North Wales January ’22

With lots of new club members along on this trip, it was a great opportunity to meet fresh faces and share what the club has to offer. A group of nine of us travelled up to spend the weekend exploring the mountains of North Wales, based out of bunkhouse accommodation at Plas Y Brenin. Kevser describes below our first day’s outing:

This was my first trip as a mountaineer. I was very excited to meet other people. The bunkhouse had a very good kitchen with all the equipment inside, and all the rooms are very warm and clean. I really liked where we stayed. In the morning, Rich and Lauren joined. I met them for the first time and they were all friendly. We all decided to go easy and do some Grade 1 scrambling on Tryfan. We started around half nine and the view was amazing. I found the first bit of the walk easy even through other people were faster than me. But then I started to run out of breath!

I think around two hours later we came to a point of a lot of really huge rocks. I never did scrambling before and this seems impossible for me.  I was ready to turn back but Charlie said I can do it and he gave me encouragement and some sweets:) This picture is example of rocks we climb.

Kevser on the north ridge of Tryfan

Around two other hours later we are on top. Charlie and Jenny were very happy to see me on top. I was very happy to do something which I could not have imagined doing. At this point, my other group friends continued on and scrambled Bristly ridge, whilst I returned back to the car with Charlie. I look forward to next trip:)

After discussing the next day’s plans over a pint and an over-priced school dinner in the Plas Y Brenin bar, the group decided to split for the Sunday and take on two different objectives. The forecast was looking poor, as would be expected from January in North Wales, but the climbing contingent of the group were keen to get a roped adventure into the weekend. Rich, Ed, Lauren and Kai opted to explore the Dinorwic slate quarries by taking on ‘Snakes and Ladders’; a Russian roulette-rust fest of a via ferrata (loosely termed) that winds its way through the tunnels and tiers of the slate mine. The internationally renowned climber, ‘Alex_Handhold’, describes on UKC the following: “not for those without a decent head for heights or distrust of old rusty ladders…. It’s best not to look at what’s securing the chain to the top of the route, you don’t need that kind of negativity in your life… The ladders are rusty as shit and those things will fall to the ground one day in the not too distant future. The good news is that most of them have been loosely secured with some old dyneema. Best not to question the age of the rope, or what anchors it to the rock”. Fun was had, and all members returned safely to tell the tale.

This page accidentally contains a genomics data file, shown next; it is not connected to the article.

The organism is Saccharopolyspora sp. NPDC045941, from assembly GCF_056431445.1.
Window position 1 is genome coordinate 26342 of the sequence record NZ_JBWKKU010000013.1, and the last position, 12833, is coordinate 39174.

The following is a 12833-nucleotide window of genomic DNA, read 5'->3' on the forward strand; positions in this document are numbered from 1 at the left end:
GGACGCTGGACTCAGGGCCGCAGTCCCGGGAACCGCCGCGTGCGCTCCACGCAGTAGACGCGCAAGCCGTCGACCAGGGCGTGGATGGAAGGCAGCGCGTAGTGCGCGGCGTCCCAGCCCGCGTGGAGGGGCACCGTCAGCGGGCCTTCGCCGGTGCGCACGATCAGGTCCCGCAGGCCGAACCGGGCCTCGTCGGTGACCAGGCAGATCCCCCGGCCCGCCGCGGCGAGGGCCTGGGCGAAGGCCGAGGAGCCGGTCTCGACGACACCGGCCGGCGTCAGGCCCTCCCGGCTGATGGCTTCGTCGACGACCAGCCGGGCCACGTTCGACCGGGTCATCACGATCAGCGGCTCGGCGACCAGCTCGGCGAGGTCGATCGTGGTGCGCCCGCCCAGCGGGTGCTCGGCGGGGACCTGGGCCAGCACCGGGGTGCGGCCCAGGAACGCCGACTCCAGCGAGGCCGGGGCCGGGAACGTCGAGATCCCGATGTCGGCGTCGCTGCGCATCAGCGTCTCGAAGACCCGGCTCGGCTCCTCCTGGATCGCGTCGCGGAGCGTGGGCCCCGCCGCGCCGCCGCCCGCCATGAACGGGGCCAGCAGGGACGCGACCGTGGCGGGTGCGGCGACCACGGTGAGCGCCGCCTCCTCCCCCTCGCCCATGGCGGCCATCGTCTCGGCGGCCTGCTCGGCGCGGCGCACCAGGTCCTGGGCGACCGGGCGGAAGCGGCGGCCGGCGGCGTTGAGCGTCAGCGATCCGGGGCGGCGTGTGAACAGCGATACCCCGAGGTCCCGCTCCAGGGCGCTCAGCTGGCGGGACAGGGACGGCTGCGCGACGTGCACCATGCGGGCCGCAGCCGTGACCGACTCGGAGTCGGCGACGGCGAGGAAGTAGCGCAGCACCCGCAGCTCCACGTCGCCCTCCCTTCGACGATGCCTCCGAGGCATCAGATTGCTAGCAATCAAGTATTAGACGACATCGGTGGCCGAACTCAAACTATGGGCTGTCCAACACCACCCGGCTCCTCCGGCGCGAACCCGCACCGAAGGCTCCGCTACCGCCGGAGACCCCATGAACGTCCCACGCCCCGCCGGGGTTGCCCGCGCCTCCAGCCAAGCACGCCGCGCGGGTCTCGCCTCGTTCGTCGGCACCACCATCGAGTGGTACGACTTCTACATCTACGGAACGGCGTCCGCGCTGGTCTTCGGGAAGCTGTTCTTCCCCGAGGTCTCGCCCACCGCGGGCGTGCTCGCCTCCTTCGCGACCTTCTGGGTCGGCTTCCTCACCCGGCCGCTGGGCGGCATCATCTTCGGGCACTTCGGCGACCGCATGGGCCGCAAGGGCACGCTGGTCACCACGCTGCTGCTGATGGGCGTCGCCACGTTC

Team rusty ladders

In the meantime, Simon, James, Kevser, Jenny and I headed south west of the Snowdon massif to explore the Nantlle ridge, which we had heard boasted stunning views and enjoyable walking, interspersed with some easy sections of scrambling. We left a car at each end of the route, with the intention of doing a 13mi point-to-point walk. 400m up the first muddy ascent, the view through the horizontal mizzle was not living up to the hype, but I promise we were all having fun? James’ feet were ‘comfy but soaked’ having gone for the fast and light approach of wearing trail shoes, and my new waterproof gloves had done a great job of keeping all the water in. Our perseverance paid off around midday when the cloud finally started to clear. By mid-afternoon, we were all having a great time; Simon, James and I marvelled in endless views along the ridge, whilst Kev and Jenny tucked into a full roast dinner having cut the walk short, as pre-arranged, and gone to the pub.

James and Simon towards the end of Nantlle ridge

As can always be expected, the adventure did not end until we got back to the car. James’ shoes dried out just in time to be submerged again in a soggy field of cow manure on the descent from the last peak. The final path off the hill landed the walking party in a precarious position within a disused quarry; the 20m crumbling drop disagreeing with the map which showed a public right of way. Some careful route finding and jump-turns down scree slopes later, we emerged on the road and returned to the car.

Successful weekend had by all, thanks to all the crew for coming along and making it a fun trip!